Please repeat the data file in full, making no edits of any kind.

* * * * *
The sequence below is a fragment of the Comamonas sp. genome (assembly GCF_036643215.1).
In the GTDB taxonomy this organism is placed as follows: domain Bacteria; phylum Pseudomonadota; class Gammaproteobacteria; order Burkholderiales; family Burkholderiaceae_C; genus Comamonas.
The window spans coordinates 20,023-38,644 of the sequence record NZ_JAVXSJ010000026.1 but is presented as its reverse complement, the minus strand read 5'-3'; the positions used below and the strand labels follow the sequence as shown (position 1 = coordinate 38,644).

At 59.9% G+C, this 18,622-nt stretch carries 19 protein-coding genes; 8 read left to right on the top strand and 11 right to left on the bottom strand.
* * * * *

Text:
The sequence below is a fragment of the Comamonas sp. genome (assembly GCF_036643215.1).
In the GTDB taxonomy this organism is placed as follows: domain Bacteria; phylum Pseudomonadota; class Gammaproteobacteria; order Burkholderiales; family Burkholderiaceae_C; genus Comamonas.
The window spans coordinates 20,023-38,644 of the sequence record NZ_JAVXSJ010000026.1 but is presented as its reverse complement, the minus strand read 5'-3'; the positions used below and the strand labels follow the sequence as shown (position 1 = coordinate 38,644).

At 59.9% G+C, this 18,622-nt stretch carries 19 protein-coding genes; 8 read left to right on the top strand and 11 right to left on the bottom strand.